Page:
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The New Al-Qaeda Central

A soldier stands guard in North Waziristan, one of the Pakistani tribal areas near Afghanistan where al-Qaeda's core leadership is believed to have regrouped.
A soldier stands guard in North Waziristan, one of the Pakistani tribal areas near Afghanistan where al-Qaeda's core leadership is believed to have regrouped. (By John Moore -- Getty Images)

The only publicized success in the nearly 20 months since the Damadola attack came on April 12, 2006, when Muhsin Musa Matwalli Atwah, an Egyptian al-Qaeda operative indicted for involvement in the 1998 attacks on U.S. embassies in East Africa, was killed in North Waziristan.

Otherwise, the search for al-Qaeda's leaders in Pakistan has hit a wall. Shah said information concerning their whereabouts has grown scarcer and less reliable. By his account, Pakistani security officials haven't come across a single trace of bin Laden in the tribal areas. Occasionally, they have received tips regarding Zawahiri and others, he said, but only several weeks after the trail has run cold.

"We'd hear about their presence two months after the fact. It's just not actionable intelligence," Shah said. "This inner core has absolutely stopped using electronic technology to communicate with each other. That is why the Americans have such trouble finding them."

On Jan. 30, 2006, two weeks after the Damadola missile strike, al-Qaeda released a videotape on the Internet in which Zawahiri taunted his pursuers. "Bush, do you know where I am?" the Egyptian radical said. "I am among the Muslim masses!"

Al-Qaeda's 'Deep Bench'

A major factor in al-Qaeda's resurgence has been its ability to swiftly replace fallen or captured commanders.

CIA Director Michael V. Hayden told Congress in November that the core leadership had benefited from a "deep bench of lower-ranking personnel capable of stepping up to assume leadership responsibilities." Many are veteran jihadists who have fought in Afghanistan and conflicts elsewhere for decades.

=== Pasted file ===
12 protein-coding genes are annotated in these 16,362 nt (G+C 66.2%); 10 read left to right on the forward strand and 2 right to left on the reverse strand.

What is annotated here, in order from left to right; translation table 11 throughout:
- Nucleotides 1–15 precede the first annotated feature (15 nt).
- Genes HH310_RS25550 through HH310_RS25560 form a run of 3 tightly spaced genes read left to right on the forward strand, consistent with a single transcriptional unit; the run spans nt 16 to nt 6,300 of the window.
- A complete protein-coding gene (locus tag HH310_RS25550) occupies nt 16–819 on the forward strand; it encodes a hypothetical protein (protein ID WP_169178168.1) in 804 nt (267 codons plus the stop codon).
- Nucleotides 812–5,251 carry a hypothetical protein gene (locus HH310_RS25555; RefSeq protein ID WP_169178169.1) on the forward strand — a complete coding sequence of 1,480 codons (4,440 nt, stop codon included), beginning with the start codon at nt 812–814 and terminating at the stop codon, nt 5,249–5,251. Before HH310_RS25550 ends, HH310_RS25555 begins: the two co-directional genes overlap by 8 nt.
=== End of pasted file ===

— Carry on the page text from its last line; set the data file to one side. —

Intelligence officials and analysts said al-Qaeda's central command remains dominated by Egyptians, primarily associates of Zawahiri, who formally merged his Egyptian Islamic Jihad organization with al-Qaeda in 1998.

One Egyptian who has taken on a bigger role is Mustafa Abu al-Yazid, an accountant by training who served as bin Laden's financial manager during his exile in Sudan in the 1990s. In May, al-Qaeda announced that Yazid had been appointed its overall leader in Afghanistan and liaison with the Taliban.

Yazid, 51, was an original member of al-Qaeda's Shura Council and served time in an Egyptian prison with Zawahiri in the early 1980s after both were convicted of participating in the assassination of Egyptian President Anwar Sadat.

Although he disagreed with bin Laden over the Sept. 11 attacks -- calling them a tactical mistake that resulted in the Taliban's fall from power -- Yazid remains close to the Saudi emir and is trusted by other jihad groups, said Yasser al-Sirri, an Egyptian political exile and director of the London-based Islamic Observation Center.

"Bin Laden appointed him as a conciliatory figure," Sirri said in an interview. "It's because of his credibility. He gets along well with the Pashtuns, with the Taliban -- he gets along well with everybody."

Several other fresh faces in the leadership are former members of the Libyan Islamic Fighting Group, a now-defunct network that used to operate at arm's length from al-Qaeda.


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